For the rest of this month we’ll post on our blog and be busy putting together the next issue of the journal, which comes out in late April. In the meantime, check out our older blog posts or our last issue.

Exciting stuff is happening here at Arkana. We’re glad that you’re a part of it!

Everything is Now Political

The future of the literary journal in the age of Trump.

by Mark Lager, Poetry Reader

“Everything is now political. We have the responsibility to make the political personal.”

Roxane Gay challenged booksellers with this statement. She challenged booksellers to extend their scope beyond their usual predominantly suburban, predominantly white demographics. She challenged booksellers to share marginalized voices. She cited as examples bookstores in Detroit, Milwaukee, and Los Angeles that had reached out to minority communities.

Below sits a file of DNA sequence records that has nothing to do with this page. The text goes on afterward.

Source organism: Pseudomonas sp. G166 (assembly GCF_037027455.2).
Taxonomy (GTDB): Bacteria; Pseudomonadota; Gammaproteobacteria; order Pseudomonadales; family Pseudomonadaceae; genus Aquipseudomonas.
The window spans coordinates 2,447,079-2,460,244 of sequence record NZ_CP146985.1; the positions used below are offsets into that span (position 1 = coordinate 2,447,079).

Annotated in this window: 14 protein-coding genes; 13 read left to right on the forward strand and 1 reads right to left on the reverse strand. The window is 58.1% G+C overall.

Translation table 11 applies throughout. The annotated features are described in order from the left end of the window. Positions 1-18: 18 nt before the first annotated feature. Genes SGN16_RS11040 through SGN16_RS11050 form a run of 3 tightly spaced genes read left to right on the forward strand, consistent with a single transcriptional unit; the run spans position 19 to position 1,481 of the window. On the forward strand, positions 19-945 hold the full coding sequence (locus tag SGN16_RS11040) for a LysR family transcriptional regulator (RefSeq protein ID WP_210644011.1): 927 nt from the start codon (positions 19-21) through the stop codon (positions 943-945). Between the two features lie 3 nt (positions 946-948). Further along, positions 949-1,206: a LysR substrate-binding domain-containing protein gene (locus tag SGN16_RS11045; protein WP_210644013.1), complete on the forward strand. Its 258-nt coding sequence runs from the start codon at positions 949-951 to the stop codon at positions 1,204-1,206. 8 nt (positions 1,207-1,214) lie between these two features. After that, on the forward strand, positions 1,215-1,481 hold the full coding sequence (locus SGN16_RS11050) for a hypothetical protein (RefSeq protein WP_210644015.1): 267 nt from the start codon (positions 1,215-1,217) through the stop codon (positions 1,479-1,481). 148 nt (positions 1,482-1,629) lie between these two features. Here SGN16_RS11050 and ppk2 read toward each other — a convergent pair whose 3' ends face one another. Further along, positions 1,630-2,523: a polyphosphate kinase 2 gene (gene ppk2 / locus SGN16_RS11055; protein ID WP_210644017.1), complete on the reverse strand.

She had already caused controversy in the publishing industry by withdrawing her new book How To Be Heard from Simon & Schuster as an act of dissent. Some commentators had criticized her demonstration as another posturing of political correctness. They were wrong in their assumptions. Her choice was a bold and courageous move.

Simon & Schuster’s imprint, Threshold, had originally planned on publishing the book Dangerous by the alt-right firebrand Milo Yiannopoulos. His speeches and writings have tapped into much of the same misogynistic and xenophobic fears and hatreds which fueled the ascendancy and election of Donald Trump. Protests against his college tour turned explosive in California on the campuses of UC Davis and UC Berkeley.